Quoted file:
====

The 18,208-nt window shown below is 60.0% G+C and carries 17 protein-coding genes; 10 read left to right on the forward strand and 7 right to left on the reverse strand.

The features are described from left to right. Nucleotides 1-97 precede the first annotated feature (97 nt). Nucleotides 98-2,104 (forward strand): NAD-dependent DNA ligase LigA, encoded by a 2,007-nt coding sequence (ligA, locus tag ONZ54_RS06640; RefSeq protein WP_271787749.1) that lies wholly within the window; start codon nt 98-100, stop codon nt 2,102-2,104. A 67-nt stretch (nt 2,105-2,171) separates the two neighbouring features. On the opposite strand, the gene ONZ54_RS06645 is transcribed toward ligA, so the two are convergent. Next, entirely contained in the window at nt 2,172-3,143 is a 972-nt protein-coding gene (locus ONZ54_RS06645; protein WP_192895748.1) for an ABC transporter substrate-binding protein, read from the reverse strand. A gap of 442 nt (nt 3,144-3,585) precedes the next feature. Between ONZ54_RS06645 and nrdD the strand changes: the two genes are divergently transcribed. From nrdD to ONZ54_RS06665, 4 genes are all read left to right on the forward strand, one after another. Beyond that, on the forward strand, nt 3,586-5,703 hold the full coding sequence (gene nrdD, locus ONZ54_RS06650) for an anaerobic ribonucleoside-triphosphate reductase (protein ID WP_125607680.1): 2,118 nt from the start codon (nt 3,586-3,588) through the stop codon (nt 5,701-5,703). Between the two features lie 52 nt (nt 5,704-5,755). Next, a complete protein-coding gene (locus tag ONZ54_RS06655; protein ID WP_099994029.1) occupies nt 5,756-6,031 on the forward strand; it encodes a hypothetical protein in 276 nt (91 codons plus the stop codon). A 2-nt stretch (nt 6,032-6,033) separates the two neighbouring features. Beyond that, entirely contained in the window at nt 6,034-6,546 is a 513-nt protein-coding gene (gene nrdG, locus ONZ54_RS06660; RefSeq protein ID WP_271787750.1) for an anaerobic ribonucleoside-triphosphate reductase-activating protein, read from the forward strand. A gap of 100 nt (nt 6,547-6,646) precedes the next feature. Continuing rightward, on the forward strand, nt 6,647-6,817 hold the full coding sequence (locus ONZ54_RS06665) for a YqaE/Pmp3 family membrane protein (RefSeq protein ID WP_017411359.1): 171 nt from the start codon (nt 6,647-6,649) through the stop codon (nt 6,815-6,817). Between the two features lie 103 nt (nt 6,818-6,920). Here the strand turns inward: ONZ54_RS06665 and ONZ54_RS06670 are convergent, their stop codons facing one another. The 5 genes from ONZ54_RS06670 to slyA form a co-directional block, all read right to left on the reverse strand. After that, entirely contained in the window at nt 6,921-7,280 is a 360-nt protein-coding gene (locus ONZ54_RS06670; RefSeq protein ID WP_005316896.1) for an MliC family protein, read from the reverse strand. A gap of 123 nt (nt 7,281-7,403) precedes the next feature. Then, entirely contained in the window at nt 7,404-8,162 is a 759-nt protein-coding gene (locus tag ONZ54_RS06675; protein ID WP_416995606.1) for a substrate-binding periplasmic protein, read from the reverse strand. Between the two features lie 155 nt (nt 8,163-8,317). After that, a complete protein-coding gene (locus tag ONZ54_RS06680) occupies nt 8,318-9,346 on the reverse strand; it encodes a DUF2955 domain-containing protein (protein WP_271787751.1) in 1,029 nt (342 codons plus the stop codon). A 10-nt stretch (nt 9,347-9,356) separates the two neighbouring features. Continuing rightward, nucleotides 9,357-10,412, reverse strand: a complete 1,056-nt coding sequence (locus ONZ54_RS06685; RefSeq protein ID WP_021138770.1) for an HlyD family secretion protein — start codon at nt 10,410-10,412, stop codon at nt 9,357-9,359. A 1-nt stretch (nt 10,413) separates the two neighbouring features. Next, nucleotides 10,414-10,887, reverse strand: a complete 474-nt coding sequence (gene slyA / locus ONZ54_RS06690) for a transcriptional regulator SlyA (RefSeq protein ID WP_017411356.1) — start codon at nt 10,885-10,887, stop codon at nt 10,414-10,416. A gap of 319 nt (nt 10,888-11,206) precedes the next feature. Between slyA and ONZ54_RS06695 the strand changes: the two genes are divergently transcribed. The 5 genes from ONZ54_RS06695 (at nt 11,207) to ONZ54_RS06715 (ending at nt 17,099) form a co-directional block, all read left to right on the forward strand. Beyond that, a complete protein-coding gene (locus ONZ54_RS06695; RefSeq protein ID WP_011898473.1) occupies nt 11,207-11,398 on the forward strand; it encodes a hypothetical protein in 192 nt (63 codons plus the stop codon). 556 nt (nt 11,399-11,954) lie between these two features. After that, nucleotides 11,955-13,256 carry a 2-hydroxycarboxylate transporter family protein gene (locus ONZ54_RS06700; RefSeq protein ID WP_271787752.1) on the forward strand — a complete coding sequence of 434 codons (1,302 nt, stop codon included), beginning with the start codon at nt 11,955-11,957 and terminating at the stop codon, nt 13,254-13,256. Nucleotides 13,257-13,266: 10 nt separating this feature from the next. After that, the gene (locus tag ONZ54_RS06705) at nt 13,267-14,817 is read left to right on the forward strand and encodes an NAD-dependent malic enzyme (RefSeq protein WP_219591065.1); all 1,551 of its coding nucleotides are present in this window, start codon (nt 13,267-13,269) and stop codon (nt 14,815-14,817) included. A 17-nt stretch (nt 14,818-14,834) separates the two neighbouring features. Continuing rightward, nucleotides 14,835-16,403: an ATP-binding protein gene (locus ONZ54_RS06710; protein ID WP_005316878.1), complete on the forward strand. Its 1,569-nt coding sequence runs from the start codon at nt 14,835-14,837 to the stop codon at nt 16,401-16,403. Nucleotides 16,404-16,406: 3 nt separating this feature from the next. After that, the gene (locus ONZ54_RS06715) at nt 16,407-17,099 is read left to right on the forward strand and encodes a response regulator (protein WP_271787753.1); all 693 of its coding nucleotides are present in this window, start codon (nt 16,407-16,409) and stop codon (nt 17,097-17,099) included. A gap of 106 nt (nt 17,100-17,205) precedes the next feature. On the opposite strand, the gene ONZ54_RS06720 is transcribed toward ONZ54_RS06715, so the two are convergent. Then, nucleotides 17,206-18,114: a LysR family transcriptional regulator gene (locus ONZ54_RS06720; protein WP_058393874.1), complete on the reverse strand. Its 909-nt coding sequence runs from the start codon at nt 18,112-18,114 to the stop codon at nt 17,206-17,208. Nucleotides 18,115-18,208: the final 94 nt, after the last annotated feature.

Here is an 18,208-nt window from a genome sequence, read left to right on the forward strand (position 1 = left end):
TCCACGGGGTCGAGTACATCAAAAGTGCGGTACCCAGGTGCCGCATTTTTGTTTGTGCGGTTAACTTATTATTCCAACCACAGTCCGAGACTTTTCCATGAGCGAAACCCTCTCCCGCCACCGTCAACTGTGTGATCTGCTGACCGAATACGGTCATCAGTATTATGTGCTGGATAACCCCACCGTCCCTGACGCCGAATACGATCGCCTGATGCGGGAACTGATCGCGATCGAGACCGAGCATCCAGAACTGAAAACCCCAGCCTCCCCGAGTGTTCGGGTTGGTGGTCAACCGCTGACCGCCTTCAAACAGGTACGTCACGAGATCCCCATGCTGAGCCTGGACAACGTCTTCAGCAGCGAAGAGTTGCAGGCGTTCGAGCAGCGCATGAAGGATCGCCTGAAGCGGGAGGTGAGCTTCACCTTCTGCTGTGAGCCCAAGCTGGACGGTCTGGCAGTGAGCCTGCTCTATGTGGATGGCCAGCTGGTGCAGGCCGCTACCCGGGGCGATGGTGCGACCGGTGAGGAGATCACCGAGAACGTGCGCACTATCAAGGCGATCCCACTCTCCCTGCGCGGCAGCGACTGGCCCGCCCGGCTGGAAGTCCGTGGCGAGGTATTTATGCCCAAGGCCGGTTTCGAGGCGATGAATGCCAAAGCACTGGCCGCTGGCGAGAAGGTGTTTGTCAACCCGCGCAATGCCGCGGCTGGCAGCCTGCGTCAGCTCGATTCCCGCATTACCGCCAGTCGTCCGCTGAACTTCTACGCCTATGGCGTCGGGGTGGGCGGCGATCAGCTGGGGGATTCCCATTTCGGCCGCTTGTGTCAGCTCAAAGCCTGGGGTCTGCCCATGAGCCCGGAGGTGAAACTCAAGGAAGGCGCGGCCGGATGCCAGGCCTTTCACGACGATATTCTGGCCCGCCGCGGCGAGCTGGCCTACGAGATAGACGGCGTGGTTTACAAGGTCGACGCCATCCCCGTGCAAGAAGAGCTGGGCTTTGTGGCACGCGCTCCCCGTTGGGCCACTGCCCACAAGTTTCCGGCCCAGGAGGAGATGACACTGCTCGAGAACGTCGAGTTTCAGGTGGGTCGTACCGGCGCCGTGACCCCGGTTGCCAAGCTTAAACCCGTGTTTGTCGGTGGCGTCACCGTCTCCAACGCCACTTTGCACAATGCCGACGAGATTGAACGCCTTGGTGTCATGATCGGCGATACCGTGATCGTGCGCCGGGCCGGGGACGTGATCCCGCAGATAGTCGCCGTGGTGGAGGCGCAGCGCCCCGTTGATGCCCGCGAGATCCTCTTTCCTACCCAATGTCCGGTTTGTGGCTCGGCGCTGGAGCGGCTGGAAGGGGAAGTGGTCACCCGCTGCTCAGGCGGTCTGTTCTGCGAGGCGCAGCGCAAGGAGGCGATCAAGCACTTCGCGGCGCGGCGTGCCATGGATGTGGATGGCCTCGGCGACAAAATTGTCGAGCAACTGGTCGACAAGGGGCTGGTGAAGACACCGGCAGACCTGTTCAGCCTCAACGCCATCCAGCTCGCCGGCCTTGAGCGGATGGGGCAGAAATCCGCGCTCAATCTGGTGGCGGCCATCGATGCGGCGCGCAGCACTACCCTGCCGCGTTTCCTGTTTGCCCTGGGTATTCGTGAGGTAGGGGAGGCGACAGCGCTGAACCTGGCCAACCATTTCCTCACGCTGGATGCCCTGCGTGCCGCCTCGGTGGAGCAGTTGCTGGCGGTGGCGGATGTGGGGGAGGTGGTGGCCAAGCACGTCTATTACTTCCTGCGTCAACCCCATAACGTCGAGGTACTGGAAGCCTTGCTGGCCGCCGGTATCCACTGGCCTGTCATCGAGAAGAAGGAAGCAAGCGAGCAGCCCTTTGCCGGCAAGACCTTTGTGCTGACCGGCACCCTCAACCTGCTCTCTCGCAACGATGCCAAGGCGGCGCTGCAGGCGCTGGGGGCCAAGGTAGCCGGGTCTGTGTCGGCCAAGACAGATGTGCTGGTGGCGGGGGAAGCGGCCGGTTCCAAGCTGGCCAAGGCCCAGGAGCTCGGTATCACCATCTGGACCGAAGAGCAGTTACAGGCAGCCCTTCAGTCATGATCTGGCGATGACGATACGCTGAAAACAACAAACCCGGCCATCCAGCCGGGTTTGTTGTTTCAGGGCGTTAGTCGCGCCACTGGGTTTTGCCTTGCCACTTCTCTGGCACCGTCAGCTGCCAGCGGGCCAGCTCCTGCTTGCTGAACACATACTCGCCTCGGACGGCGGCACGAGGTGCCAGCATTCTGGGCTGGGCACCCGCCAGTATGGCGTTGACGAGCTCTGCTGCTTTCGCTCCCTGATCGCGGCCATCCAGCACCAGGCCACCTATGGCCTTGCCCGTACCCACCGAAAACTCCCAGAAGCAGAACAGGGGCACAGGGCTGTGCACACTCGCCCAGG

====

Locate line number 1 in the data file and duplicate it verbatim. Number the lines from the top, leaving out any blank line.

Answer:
The 18,208-nt window shown below is 60.0% G+C and carries 17 protein-coding genes; 10 read left to right on the forward strand and 7 right to left on the reverse strand.